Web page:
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FITNESS Quality not quantity – Interval training 2

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Quality not quantity for smart cardio



Paul O'Brien

Interval Training, Part 2
Longer is better! For years, this was the catchphrase of the fitness industry in relation to cardiovascular or aerobic exercise. It still holds true if you are training for endurance events, such as distance running, cycling and others.
For those who enjoy and compete in these sports, long training sessions on the road are a vital part of their training.
But what about those who don’t? For most of us, looking to improve our fitness, lose weight and improve overall health without the need for long, slow bouts of aerobic exercise, a great alternative is available – cardio interval training.
As described last week, interval training involves short periods of high-intensity exercise, followed by short periods of low-intensity exercise. It has distinct advantages over longer, steady-state (one-paced) aerobic training as described last week, including variety, increasing metabolism, time efficiency and suitability for all levels of fitness.
If you are an athlete who is not involved in endurance sports, interval training is the best way to build your aerobic base and performance while helping maintain muscle tone and/or mass that can be lost through sustained steady-state training.

Gauging intensity
For interval training to be fully effective, a good starting point is needed. The following system works for all fitness levels:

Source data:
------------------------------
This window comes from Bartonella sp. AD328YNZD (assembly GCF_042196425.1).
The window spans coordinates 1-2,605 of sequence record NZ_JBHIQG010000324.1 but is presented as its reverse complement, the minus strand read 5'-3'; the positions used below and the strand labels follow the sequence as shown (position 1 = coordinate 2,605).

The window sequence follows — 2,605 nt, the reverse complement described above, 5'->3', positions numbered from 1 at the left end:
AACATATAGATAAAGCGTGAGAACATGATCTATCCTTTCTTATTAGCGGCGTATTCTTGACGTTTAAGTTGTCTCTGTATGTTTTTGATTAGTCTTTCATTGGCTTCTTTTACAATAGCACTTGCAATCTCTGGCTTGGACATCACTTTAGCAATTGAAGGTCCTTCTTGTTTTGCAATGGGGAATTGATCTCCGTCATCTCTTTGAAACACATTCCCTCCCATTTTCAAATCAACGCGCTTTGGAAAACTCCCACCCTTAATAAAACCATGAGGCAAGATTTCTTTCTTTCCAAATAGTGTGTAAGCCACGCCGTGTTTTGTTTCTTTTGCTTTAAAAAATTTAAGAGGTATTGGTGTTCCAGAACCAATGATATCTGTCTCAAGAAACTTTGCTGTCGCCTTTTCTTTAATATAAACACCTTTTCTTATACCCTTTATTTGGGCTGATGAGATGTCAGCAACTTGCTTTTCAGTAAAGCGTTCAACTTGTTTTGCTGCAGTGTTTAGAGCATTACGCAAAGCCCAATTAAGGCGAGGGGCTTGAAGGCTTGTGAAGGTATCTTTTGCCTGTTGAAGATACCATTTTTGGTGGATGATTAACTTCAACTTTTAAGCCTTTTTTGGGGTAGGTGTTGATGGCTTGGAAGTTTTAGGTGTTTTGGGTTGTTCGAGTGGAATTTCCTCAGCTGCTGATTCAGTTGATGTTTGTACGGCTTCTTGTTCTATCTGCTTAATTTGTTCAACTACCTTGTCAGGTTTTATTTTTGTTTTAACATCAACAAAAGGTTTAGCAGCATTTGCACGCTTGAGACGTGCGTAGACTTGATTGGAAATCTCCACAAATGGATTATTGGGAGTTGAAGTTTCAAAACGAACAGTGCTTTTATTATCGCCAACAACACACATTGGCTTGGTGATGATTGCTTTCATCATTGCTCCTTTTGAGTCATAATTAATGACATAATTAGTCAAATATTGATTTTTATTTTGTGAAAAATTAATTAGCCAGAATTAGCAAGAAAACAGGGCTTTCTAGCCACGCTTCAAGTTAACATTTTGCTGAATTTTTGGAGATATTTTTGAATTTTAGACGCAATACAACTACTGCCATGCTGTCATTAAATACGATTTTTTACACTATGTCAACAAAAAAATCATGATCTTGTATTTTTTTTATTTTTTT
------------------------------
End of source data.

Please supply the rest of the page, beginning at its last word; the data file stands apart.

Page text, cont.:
Imagine a scale from 1-10, 1 being your effort level when your body is at rest (no effort), and 10 being an all-out sprint (maximum effort). Now consider the normal aerobic activity you partake in, perhaps walking, jogging or cycling. Your average pace (intensity) would score between 3-4 on this scale. You know you are at this level if you are able to maintain a conversation without having to catch your breath. You are exercising moderately. Now, imagine raising your intensity to level 5- 6. 
You are still able to maintain conversation, but can only get out a few sentences before having to take a gulp of air. Your exercise level is now moderate-hard. Raising your intensity level to 7 or 8, you are now only able to speak in single words, your exercise level is hard.

On this basis, an introductory 20-minute interval training program would look something like this:
Minute 1-5 – Warm-up at your normal intensity (level 4-5).
Minute 5-6 – Increase to moderate-hard (level 6).
Minute 6-8 – return to level 4-5.
Minute 9-11 – Increase to level 6. (For intermediate/advanced fitness levels, these 2 minutes or at level 7-8).
Minute 12-15 – Return to level 4-5 (or below if necessary).
Minute 16-18  - Increase to level 7-8 (intermediate/advanced to level 9 (very hard)).
Minute 18-20 – Slow to level 3 for recovery.

In 20 minutes, you have completed your training. Follow this with a 5-minute stretch and you’re done. You have effectively raised your metabolism and can expect your body to benefit from this routine for a number of hours after you have finished.
You will still be burning calories from this workout in your sleep and for perhaps longer, depending upon your fitness level and the intensity of your exercise session.
Beginners should maintain this level for 4-6 weeks before moving on.
One way of progressing this routine is to add 10 seconds per week to your ‘fast’ intervals or cut your ‘slow’ intervals by 10 seconds.
Keep your sessions to 20 minutes. You’re looking for quality here, not quantity.

Paul O’Brien is a fully-certified Personal Trainer (ACE) and holds a national qualification in Exercise and Fitness. He is also a certified Life & Executive Coach with the LBCAI (Ireland). Paul is the founder of ‘Bootcamp West’, an innovative and exciting program of fitness classes. He also designs and trains programs for individual athletes and teams. To contact Paul call 086 1674515, or check www.bootcampwest.com for details of current classes.